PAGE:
- Croatia: Balcony sunsets in Dubrovnik: More a collective of moments here, as I spent each night of my stay in Dubrovnik on the balcony of my guest house watching the sunset. These were the days when I was starting to truly find the rhythm of my new way of life.
- Montenegro: Ališnica Valley: A top highlight of my life in many ways. I pushed myself through many of my fears and reach this alpine valley that I never wanted to leave. The calm and quiet of the valley, with the rugged mountains all around left me stunned with its beauty.
- Albania: Valbonë to Theth hike: Such was the epicness of this experience, I wrote an entire post about it. Hands down the best part of the last six months.
- Italy: Sunset dinner on Lake Como with Eli: A view so storybook and a meal to match, with my favorite person taboot ... Perfect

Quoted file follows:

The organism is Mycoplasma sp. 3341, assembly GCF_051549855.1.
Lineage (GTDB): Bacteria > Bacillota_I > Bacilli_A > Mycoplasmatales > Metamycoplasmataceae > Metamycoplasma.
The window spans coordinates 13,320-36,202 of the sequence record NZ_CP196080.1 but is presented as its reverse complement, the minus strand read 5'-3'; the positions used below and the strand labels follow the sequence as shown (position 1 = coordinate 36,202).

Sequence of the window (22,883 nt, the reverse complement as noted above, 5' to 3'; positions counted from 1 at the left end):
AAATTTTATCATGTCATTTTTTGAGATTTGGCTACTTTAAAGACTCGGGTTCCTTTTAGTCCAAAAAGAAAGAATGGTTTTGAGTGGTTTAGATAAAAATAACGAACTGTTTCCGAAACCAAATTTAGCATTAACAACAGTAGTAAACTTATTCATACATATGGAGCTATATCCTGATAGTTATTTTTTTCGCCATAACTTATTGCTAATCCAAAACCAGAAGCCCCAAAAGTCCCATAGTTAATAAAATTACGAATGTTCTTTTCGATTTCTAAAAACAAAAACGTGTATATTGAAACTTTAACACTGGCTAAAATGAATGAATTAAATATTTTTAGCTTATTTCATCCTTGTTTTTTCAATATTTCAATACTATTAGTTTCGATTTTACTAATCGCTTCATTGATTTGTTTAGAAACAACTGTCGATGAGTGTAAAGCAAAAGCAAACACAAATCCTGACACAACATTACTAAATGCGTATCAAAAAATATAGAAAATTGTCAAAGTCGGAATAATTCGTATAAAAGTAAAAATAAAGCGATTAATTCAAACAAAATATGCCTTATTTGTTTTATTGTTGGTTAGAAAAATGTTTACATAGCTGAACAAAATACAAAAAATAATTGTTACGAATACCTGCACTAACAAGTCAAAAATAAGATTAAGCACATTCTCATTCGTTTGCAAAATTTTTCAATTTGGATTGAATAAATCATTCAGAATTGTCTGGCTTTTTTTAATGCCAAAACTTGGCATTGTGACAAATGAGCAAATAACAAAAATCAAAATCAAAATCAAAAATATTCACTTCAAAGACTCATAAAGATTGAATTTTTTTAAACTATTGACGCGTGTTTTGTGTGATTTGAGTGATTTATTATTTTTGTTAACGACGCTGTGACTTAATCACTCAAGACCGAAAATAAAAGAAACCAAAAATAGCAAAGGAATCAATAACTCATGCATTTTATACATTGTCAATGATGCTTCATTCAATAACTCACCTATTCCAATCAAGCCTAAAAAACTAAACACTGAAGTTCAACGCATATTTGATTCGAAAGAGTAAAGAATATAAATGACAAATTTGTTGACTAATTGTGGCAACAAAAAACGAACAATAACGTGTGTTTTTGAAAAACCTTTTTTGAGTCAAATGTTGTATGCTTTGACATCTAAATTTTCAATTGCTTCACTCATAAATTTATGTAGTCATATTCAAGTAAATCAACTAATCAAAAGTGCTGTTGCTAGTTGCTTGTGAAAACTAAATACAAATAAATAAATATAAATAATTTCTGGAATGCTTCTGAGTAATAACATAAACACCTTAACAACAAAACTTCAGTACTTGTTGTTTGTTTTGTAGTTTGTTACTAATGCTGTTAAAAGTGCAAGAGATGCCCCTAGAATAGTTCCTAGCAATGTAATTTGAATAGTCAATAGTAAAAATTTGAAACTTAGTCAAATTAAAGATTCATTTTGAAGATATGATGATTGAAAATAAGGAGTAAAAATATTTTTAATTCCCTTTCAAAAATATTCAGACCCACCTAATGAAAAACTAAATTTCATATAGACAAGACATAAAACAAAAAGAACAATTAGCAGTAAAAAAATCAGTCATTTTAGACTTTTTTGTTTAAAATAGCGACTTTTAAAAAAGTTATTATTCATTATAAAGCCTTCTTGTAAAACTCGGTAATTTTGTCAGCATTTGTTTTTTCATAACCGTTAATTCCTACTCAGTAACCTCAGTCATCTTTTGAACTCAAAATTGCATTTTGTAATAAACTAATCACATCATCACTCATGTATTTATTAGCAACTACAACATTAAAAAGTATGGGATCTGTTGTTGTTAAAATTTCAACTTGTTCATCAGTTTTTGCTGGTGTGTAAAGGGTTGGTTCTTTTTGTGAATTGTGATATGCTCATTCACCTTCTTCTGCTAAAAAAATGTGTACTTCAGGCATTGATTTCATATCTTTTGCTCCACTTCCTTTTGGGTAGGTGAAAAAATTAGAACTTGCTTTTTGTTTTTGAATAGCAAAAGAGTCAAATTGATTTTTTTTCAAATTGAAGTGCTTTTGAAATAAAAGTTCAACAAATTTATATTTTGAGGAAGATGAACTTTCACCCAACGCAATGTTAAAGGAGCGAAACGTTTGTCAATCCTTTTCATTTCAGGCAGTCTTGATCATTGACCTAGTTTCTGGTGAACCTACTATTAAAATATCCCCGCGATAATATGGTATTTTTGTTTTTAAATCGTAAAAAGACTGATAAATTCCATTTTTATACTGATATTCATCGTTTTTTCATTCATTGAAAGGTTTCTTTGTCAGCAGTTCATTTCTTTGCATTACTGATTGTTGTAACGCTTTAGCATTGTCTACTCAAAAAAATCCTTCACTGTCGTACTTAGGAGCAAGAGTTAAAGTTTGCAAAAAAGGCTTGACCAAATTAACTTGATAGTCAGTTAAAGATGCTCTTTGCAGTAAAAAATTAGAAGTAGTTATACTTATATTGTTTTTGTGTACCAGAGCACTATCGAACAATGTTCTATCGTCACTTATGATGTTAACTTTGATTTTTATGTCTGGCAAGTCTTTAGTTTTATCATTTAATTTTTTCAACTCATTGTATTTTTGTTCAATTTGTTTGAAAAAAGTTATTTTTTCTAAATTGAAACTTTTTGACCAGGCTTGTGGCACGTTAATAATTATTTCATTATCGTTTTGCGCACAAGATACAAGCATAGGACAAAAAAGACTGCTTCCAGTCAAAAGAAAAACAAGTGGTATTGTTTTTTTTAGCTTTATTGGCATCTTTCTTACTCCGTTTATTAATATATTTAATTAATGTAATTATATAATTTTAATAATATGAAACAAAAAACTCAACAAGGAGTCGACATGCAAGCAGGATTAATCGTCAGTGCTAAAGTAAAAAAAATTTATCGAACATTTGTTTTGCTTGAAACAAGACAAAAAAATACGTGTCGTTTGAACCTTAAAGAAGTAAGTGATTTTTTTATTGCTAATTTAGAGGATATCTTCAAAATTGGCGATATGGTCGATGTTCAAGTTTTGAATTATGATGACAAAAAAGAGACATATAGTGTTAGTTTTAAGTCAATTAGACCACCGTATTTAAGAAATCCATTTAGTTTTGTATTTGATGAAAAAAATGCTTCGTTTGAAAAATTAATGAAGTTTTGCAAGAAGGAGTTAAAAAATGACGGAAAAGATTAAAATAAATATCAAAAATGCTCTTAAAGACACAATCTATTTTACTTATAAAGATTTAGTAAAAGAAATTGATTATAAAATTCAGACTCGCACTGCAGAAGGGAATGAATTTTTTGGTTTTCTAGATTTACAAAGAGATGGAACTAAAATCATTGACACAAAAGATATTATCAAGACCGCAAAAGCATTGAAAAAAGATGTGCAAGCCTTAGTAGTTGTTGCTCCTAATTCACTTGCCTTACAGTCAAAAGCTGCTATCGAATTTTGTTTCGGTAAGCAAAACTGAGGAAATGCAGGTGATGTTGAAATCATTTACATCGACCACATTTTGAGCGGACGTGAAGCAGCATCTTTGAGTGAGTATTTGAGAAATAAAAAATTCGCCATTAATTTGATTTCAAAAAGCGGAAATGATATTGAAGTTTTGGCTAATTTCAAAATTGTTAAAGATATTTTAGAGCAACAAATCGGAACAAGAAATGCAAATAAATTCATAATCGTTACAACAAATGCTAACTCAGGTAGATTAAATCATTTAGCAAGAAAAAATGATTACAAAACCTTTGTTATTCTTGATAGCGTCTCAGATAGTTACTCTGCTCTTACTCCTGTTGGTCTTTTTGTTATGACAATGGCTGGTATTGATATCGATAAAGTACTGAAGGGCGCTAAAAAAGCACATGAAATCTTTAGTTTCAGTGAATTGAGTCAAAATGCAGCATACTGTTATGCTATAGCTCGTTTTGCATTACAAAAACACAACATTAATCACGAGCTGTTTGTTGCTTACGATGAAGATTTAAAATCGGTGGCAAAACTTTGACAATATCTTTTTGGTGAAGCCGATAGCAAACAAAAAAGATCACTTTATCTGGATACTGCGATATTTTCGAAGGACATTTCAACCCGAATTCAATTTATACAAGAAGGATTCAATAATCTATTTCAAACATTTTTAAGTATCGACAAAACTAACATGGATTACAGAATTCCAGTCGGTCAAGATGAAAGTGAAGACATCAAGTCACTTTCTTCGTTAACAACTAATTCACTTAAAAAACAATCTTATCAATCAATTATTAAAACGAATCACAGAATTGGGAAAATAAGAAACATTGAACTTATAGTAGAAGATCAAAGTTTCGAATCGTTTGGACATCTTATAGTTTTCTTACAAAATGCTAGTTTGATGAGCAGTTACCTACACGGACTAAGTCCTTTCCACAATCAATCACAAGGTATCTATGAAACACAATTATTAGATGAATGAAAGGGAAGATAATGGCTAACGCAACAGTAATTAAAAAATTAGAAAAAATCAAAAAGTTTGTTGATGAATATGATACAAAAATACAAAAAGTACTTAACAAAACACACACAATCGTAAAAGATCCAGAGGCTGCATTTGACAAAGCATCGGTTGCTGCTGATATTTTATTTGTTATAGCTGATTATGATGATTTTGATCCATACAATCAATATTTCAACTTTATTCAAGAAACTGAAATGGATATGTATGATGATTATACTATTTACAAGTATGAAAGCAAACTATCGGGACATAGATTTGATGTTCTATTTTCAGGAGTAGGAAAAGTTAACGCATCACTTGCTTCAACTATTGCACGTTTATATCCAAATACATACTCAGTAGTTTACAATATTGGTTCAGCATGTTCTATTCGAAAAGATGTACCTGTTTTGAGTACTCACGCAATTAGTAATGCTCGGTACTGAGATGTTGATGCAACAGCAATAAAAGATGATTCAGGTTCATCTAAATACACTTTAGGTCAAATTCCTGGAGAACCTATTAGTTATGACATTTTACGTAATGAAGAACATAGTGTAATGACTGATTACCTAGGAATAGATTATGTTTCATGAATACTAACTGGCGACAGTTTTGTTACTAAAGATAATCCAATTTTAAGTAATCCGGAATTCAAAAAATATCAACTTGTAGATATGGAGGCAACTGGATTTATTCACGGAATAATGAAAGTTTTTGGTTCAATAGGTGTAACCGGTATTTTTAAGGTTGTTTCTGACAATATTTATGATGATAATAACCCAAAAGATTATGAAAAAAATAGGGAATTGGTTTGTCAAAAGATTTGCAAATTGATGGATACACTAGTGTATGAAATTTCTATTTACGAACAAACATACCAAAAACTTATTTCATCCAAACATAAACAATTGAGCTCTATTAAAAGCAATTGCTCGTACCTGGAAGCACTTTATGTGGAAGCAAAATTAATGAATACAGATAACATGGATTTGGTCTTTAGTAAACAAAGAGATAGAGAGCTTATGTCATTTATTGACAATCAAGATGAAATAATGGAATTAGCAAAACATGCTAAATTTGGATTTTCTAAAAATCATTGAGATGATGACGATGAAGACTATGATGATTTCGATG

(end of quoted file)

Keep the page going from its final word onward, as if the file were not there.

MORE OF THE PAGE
Six for Six
Figured I'd narrow that down to the top six moments from the last six months (in chronological order).
- St. Andrew's family walk
- Ducrocq family dinner
- Dryslwyn Castle
- Dumitor National Park
- Valbonë to Theth hike
Beyond these top moments, were literal 100s of other amazing moments and connections that have made the last six months insanely special.
As I'm writing this sentence, it's been 265,468 minutes since I boarded my flight in Minneapolis. Not a single one of those minutes was spent wishing I was doing something else.
Recently, my dearest friend Ann commented that she could “see and feel an ease, a glow (one might even say sparkle)” in me through the photos I had been sharing. It made me so happy that someone could see that because it’s exactly how I feel these days.
Every time I stop and look around me, I feel so incredibly radiant. Each passing moment reaffirms that the last moment was chosen joyfully. I remain buoyant knowing I get to continue choosing my adventure.
This is the way.